The Rise and Rise of Mr Amit Shah
Shah cut his teeth in electioneering as a 13-year-old, when he worked for Sardar Patel’s daughter Maniben Patel’s Lok Sabha campaign in 1977
Photo Credit : PTI
There have been many claimants to Sardar Patel’s legacy in the country. The Indian National Congress, the party he belonged to, relegated him to obscurity with its focus on the Family — the Nehru-Gandhi descendents. It was not surprising then that the BJP tried to appropriate Patel—given its nationalist ideological core, and the project to unseat the Congress.
L.K. Advani, who built the modern BJP, and was home minister and deputy prime minister in the Vajpayee cabinet, wanted to model himself on Patel. He even liked to be called “Loh Purush”. His love for Jinnah, however, demolished whatever he had accumulated through his illustrious career.
Among the Gen-Next BJP leaders, Gujarat chief minister Narendra Modi was called “Chote Sardar” by his legions of followers. Modi, who would go on to become the pivot of the BJP, apart from being possibly the longest-serving non-Congress Prime Minister, demolished the Congress using Patel’s legacy. His initiative in getting Patel’s magnificent statue built in Gujarat – which was initially scoffed at by the Congress – bears testimony to his lifelong commitment to Patel’s idea of India and nationalism.
Modi has, on various occasions, stated that had Patel been the PM, the Kashmir imbroglio would not be an issue waiting to be resolved today. In the meantime, there have been two BJP Home Ministers, post-Advani.
Rajnath Singh, a former BJP president, had a good run in the home ministry in the first Modi government, where he tackled burning issues like left-wing extremism. In Modi 2.0 dispensation, contrary to speculations, it was Amit Shah, the Modi confidant, who was elevated to the position.
Shah has an interesting background. A biography by Anirban Ganguly and Shiwanand Dwivedi, Amit Shah And The March Of The BJP notes that Shah cut his teeth in electioneering as a 13-year-old, when he worked for Sardar Patel’s daughter Maniben Patel’s Lok Sabha campaign in Mehsana in 1977. In the 1977 election, Gandhians including Acharya Kriplani and Maniben had decided to support the Janata Party. “I would go out everyday accompanying Maniben as part of her campaign team. She was quite old by then but would go around the whole day campaigning. This gave me my first experience,” Shah is quoted in the book as saying.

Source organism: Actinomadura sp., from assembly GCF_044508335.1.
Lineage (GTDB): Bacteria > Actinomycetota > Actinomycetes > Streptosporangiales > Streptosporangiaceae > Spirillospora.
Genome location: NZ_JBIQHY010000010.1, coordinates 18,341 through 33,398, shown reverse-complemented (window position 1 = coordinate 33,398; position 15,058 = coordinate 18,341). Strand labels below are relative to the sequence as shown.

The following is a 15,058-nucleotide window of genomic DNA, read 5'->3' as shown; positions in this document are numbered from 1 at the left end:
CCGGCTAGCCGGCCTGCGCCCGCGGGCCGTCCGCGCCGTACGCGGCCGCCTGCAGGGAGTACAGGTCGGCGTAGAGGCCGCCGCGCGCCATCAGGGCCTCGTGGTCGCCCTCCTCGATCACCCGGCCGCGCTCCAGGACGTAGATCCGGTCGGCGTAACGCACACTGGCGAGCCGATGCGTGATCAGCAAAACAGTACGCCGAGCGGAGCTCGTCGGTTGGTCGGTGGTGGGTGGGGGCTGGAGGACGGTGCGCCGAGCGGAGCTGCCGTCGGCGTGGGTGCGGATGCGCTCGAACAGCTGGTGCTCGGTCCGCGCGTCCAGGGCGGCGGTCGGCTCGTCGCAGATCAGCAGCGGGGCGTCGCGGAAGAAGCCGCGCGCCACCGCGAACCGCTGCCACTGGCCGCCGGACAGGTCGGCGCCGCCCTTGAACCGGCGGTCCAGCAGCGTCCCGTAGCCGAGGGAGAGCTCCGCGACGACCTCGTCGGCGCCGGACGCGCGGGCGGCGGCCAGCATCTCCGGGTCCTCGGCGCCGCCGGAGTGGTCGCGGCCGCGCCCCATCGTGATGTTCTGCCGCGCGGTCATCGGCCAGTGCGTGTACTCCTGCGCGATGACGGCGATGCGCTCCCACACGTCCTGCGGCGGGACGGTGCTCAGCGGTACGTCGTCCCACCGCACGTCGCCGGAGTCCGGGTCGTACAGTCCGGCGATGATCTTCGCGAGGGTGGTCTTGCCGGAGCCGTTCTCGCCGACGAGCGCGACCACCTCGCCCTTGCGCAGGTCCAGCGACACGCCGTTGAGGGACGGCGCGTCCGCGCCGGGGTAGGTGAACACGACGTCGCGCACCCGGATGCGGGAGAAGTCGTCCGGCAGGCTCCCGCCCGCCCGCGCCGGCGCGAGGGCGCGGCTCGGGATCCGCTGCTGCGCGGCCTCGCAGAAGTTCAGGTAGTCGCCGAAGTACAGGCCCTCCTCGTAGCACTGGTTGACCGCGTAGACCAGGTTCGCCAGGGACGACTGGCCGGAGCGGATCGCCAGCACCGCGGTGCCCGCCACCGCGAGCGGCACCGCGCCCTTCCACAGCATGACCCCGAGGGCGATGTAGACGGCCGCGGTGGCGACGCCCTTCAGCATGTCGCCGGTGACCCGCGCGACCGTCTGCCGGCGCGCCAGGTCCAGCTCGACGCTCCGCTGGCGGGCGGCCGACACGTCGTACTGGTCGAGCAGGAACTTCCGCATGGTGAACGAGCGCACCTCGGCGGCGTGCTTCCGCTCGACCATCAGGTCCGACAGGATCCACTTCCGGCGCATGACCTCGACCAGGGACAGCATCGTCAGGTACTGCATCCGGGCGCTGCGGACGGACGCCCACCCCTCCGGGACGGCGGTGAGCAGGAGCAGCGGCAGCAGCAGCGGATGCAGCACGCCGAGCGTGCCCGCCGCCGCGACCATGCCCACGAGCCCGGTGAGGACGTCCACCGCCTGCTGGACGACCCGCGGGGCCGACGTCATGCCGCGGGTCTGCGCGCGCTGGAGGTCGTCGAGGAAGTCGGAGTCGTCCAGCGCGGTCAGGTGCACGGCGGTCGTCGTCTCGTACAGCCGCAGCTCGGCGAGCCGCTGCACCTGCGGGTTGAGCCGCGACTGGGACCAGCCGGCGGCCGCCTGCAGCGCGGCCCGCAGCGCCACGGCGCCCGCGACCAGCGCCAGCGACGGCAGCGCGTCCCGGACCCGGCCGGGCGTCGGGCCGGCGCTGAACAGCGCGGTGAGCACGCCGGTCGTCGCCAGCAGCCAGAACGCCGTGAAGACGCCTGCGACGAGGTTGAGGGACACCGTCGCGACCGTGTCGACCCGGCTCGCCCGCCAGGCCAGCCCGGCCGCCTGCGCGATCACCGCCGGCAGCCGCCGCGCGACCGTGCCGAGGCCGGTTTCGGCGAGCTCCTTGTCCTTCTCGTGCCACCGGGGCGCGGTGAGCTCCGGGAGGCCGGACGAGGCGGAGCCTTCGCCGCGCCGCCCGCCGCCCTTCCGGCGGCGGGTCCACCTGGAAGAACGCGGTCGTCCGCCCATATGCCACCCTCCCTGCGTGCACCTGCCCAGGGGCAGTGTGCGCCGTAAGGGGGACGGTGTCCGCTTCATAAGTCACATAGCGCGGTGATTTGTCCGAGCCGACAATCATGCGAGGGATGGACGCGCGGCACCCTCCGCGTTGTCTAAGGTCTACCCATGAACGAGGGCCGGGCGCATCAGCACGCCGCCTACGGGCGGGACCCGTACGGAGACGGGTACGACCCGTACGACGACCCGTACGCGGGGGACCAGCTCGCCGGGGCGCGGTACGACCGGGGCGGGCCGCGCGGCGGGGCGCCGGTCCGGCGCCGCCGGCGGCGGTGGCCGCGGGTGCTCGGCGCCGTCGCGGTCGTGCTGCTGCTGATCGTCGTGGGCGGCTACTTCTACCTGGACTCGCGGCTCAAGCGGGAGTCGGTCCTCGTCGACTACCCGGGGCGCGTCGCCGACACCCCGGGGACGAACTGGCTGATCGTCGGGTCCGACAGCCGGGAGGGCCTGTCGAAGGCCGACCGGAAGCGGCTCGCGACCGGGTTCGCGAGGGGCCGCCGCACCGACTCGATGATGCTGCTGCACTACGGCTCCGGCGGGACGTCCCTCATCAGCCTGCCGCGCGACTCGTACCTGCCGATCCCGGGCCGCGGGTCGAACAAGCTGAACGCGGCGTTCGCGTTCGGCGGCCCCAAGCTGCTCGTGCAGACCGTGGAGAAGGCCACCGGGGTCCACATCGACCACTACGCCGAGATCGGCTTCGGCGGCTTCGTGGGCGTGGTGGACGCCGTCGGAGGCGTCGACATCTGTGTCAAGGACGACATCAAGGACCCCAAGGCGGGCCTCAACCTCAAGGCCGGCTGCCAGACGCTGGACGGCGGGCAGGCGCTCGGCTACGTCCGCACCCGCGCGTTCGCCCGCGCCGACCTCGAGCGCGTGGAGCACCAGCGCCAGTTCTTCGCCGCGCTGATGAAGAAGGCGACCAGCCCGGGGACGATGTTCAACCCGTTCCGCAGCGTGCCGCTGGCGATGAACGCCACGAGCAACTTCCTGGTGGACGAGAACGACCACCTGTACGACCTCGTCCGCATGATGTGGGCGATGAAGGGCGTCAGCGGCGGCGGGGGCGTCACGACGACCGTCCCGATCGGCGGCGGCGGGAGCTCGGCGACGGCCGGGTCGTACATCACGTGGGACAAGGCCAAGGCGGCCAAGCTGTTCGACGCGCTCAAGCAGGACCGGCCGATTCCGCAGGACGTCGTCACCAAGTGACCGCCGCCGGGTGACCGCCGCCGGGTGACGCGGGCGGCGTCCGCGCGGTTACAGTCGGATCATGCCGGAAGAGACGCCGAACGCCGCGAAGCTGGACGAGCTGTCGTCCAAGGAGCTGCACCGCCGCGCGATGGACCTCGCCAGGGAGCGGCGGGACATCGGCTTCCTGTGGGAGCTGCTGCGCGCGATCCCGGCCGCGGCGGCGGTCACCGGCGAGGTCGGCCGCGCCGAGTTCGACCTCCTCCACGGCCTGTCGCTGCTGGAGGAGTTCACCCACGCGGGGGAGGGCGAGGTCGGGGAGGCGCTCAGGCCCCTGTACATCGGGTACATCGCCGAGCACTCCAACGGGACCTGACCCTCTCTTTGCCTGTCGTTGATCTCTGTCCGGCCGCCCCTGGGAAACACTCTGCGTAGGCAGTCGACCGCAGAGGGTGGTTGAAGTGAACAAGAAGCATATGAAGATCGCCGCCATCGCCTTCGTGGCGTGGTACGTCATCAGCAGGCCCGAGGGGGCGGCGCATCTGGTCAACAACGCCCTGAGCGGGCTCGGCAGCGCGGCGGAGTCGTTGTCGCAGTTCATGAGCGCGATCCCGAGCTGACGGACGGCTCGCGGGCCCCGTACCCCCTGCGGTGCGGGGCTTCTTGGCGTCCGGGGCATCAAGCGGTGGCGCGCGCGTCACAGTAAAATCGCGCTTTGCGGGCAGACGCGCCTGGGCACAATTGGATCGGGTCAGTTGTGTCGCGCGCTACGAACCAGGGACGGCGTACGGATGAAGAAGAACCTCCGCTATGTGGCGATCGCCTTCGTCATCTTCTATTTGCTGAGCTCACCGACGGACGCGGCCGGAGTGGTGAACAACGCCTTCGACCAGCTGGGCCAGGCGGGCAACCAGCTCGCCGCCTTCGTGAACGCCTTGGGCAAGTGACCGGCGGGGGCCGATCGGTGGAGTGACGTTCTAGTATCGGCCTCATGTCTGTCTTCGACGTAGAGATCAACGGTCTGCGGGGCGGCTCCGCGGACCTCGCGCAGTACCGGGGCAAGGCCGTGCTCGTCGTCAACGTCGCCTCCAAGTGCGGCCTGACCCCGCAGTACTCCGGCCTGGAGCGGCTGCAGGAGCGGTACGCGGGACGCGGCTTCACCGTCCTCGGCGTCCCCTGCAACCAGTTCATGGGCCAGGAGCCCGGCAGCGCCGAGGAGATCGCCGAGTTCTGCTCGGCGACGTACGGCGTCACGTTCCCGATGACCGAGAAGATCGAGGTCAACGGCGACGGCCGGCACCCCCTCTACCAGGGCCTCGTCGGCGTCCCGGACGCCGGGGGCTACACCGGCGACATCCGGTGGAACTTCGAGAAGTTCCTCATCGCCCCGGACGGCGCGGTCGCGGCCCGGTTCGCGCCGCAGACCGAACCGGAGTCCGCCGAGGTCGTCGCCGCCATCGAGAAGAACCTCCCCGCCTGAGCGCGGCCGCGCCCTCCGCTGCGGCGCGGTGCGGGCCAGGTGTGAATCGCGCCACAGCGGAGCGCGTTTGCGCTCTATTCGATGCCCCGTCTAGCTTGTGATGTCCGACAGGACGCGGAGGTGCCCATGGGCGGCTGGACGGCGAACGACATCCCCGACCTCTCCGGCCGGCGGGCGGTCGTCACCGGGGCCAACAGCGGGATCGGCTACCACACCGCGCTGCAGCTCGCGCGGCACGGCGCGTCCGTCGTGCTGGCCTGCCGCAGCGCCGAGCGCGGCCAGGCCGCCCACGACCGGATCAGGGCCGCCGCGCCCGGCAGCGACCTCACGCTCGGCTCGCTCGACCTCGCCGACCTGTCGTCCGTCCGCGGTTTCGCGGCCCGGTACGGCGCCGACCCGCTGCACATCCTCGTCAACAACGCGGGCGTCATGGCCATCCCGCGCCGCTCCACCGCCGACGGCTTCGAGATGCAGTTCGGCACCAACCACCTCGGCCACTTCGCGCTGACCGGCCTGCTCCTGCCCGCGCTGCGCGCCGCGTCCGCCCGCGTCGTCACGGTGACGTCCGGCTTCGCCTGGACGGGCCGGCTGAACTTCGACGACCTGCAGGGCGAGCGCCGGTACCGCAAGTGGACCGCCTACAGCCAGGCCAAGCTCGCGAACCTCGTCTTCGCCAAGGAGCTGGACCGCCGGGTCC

Shah later played many roles in the state, and was a trusted lieutenant of CM Modi for many years.
With a hostile Congress government at the Centre, a court ordered him to spend time outside the state in 2010-11. He would come to Delhi and Varanasi — which in a way helped him understand the UP jigsaw, which he ultimately cracked by winning 71 out of the 80 Lok Sabha seats in the 2014 elections. In Delhi, during those days, he would come to Parliament, stand in queues with a temporary pass, to visit Leader of Opposition in Rajya Sabha, Arun Jaitley. In national politics, this was baptism by fire for him.
The Modi-Shah duo-led BJP stunned everyone with the renewed Lok Sabha mandate in 2019, and it was widely speculated that Shah would be in the Cabinet.
As home minister, Shah’s move to completely integrate Jammu & Kashmir with the rest of the country will ensure that the names of Modi and Shah will be taken in the same breath as that of Syama Prasad Mookerjee.
While some may say that Patel was the architect of Article 370, by ensuring with Jammu & Kashmir what Patel had done with the princely states, the Modi-Shah duo has ensured the BJP alone today can claim to be the inheritor Patel’s legacy, and not the discredited Congress.